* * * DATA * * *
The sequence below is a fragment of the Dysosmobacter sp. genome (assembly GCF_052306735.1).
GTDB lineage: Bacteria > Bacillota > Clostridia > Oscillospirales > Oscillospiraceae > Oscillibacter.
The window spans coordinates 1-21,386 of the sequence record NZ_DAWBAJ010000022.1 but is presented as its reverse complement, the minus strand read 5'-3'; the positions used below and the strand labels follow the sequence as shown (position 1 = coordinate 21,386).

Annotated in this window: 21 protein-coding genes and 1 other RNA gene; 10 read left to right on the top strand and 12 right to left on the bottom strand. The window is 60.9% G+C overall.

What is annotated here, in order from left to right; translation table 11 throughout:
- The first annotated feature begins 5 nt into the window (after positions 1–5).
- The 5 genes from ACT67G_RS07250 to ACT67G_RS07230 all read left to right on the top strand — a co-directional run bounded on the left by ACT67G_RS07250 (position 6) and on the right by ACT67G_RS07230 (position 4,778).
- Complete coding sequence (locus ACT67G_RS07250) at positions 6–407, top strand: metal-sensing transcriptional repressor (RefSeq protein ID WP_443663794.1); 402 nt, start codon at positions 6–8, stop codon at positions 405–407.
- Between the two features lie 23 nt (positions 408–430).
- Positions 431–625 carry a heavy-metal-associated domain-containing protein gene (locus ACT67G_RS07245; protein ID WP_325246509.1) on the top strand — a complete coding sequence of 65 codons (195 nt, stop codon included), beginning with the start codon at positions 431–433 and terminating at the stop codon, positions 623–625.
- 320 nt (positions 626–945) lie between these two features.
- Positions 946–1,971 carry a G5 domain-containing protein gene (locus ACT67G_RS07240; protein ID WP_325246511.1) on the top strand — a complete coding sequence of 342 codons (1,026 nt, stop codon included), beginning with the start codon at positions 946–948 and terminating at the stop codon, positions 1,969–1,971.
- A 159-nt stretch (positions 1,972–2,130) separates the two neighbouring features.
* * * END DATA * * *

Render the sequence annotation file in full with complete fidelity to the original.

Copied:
The sequence below is a fragment of the Dysosmobacter sp. genome (assembly GCF_052306735.1).
GTDB lineage: Bacteria > Bacillota > Clostridia > Oscillospirales > Oscillospiraceae > Oscillibacter.
The window spans coordinates 1-21,386 of the sequence record NZ_DAWBAJ010000022.1 but is presented as its reverse complement, the minus strand read 5'-3'; the positions used below and the strand labels follow the sequence as shown (position 1 = coordinate 21,386).

Annotated in this window: 21 protein-coding genes and 1 other RNA gene; 10 read left to right on the top strand and 12 right to left on the bottom strand. The window is 60.9% G+C overall.

What is annotated here, in order from left to right; translation table 11 throughout:
- The first annotated feature begins 5 nt into the window (after positions 1–5).
- The 5 genes from ACT67G_RS07250 to ACT67G_RS07230 all read left to right on the top strand — a co-directional run bounded on the left by ACT67G_RS07250 (position 6) and on the right by ACT67G_RS07230 (position 4,778).
- Complete coding sequence (locus ACT67G_RS07250) at positions 6–407, top strand: metal-sensing transcriptional repressor (RefSeq protein ID WP_443663794.1); 402 nt, start codon at positions 6–8, stop codon at positions 405–407.
- Between the two features lie 23 nt (positions 408–430).
- Positions 431–625 carry a heavy-metal-associated domain-containing protein gene (locus ACT67G_RS07245; protein ID WP_325246509.1) on the top strand — a complete coding sequence of 65 codons (195 nt, stop codon included), beginning with the start codon at positions 431–433 and terminating at the stop codon, positions 623–625.
- 320 nt (positions 626–945) lie between these two features.
- Positions 946–1,971 carry a G5 domain-containing protein gene (locus ACT67G_RS07240; protein ID WP_325246511.1) on the top strand — a complete coding sequence of 342 codons (1,026 nt, stop codon included), beginning with the start codon at positions 946–948 and terminating at the stop codon, positions 1,969–1,971.
- A 159-nt stretch (positions 1,972–2,130) separates the two neighbouring features.